If you think there is nothing personal to gain for public officials who use words like “cyberterrorism” and “Digital Pearl Harbor,” think again.

This came to mind recently with all the hoopla surrounding TSA’s new screening procedures. (As an aside: I unequivocally oppose them, partly because of the concerns over privacy and health, but mostly because I think they are a complete waste of time. Airport security has truly turned into theater, to borrow a phrase from Bruce Schneier. I can say with a fair amount of confidence that TSA has never, nor ever will, stop a terrorist. Terrorists are too smart. Like a good hacker wishing to break into a corporate network, if terrorists want to get on a plane and kill innocent Americans, they will find a way).

What irks me most, though, about this TSA controversy is the fact that federal officials, such as the agency’s head John Pistole, capitalize on fear as their lone justification, really, for enacting tougher screening procedures.

And apparently it pays off in the end, as this Huffington Post article from Tuesday describes, citing people like former Department of Homeland Security Secretary Michael Chertoff, who has parlayed his career in government into private ventures, including companies that make airport screening equipment, that pocket him good money when Americans are worried they may get blown up by a terrorist.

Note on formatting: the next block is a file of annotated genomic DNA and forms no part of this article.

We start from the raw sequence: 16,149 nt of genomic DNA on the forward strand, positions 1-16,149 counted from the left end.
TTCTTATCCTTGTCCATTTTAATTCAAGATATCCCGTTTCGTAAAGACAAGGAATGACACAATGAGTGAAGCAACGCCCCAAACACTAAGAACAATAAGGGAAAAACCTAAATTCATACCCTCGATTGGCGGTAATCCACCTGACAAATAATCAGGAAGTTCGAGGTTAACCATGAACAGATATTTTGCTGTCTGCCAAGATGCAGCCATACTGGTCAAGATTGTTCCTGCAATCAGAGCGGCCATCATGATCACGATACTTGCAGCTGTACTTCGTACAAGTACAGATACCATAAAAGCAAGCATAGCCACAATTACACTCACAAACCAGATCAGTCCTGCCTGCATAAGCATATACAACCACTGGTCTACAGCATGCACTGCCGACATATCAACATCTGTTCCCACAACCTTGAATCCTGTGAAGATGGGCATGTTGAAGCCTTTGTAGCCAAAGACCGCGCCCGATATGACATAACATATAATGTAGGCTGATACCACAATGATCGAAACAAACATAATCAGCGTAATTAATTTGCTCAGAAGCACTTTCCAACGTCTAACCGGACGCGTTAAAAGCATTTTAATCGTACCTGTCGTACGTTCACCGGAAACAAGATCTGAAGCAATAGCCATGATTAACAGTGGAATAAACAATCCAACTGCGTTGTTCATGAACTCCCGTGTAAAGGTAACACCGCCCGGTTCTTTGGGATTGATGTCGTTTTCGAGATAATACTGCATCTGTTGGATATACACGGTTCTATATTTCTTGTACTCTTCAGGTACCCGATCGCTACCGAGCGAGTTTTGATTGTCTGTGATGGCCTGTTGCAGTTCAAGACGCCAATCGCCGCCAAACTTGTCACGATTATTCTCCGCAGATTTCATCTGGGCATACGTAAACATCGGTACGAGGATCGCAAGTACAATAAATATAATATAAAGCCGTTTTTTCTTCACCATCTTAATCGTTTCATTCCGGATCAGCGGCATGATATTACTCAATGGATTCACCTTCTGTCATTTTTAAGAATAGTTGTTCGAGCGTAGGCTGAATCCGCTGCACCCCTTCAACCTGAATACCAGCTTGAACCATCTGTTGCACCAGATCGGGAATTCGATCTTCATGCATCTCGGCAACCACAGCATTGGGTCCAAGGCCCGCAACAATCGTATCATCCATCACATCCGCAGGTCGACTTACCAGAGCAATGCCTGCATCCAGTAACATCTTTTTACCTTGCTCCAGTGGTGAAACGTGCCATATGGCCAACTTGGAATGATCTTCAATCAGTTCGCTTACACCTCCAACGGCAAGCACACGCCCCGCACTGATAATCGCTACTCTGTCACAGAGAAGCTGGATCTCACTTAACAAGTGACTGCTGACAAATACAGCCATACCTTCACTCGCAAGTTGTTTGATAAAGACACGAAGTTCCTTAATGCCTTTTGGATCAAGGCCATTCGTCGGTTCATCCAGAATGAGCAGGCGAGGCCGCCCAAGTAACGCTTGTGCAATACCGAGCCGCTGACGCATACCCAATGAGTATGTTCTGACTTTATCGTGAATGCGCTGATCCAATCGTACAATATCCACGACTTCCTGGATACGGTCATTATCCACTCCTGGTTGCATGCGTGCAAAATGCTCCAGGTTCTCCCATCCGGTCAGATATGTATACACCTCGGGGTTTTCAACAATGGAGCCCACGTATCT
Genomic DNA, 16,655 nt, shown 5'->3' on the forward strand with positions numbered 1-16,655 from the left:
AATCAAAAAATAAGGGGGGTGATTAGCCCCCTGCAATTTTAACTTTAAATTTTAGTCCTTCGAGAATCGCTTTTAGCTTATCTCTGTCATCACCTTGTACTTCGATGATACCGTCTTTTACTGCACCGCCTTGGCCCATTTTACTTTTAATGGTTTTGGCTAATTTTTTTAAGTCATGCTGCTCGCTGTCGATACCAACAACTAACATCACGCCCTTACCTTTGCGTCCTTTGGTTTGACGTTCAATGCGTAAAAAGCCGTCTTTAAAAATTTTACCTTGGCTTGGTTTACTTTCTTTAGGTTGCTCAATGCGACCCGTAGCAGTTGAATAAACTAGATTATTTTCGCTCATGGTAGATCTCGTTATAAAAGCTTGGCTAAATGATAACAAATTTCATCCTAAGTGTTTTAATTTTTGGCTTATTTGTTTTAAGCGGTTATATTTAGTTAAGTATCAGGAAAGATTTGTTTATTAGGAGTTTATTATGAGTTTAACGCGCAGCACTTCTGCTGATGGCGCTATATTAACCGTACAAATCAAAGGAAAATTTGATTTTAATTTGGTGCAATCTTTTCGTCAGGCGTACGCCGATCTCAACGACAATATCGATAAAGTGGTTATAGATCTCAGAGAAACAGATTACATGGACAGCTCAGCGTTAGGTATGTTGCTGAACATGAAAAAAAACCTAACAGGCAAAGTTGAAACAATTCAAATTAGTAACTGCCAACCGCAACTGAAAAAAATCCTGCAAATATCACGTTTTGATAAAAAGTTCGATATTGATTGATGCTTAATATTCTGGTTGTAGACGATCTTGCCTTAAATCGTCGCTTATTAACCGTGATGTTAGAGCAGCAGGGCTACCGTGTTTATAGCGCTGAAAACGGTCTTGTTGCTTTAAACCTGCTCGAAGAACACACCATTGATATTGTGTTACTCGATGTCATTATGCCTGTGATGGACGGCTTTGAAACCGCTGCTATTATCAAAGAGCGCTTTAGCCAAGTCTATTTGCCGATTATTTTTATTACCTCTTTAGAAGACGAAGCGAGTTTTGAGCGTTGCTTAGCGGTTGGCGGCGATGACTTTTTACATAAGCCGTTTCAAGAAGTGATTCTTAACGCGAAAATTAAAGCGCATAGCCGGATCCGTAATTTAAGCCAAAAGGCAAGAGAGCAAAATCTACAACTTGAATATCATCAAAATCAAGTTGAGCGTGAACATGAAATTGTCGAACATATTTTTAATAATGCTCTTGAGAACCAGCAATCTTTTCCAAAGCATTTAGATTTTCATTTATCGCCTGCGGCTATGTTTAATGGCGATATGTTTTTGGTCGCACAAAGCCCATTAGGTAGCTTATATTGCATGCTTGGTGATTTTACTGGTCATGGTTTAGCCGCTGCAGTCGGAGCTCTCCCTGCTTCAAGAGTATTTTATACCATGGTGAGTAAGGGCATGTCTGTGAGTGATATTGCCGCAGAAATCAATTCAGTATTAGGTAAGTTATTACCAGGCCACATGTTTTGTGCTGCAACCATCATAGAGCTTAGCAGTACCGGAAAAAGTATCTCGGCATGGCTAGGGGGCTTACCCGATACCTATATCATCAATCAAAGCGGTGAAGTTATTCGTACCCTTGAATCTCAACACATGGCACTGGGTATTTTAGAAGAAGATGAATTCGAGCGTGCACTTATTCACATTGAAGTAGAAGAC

Which brings me to cyberterrorism.

The risk of a devastating digital attack on our nation’s most critical of infrastructure, such as the power grid or financial systems, is obviously possible. If there were any doubt before Stuxnet, it should now be quite apparent that sophisticated, well-funded and precise malware writers have the capability of doing some serious damage to the things we rely on the most for our daily existence.

Will it happen tomorrow? Doubtful. Will it happen someday? Probably, though who can be certain?

Regardless, as important as it is to accurately relay these stories to the audience, we, as the media (even a magazine such as SC which is dedicated to reporting about this stuff), must be sure to vet the source’s motives. Particularly those who have transitioned from a role as a public servant into one in the private sector, where they now stand to profit off of others’ fears.

At the very least, we should be making those interviews more transparent than we do.

Grope-free Thanksgiving travels, everyone.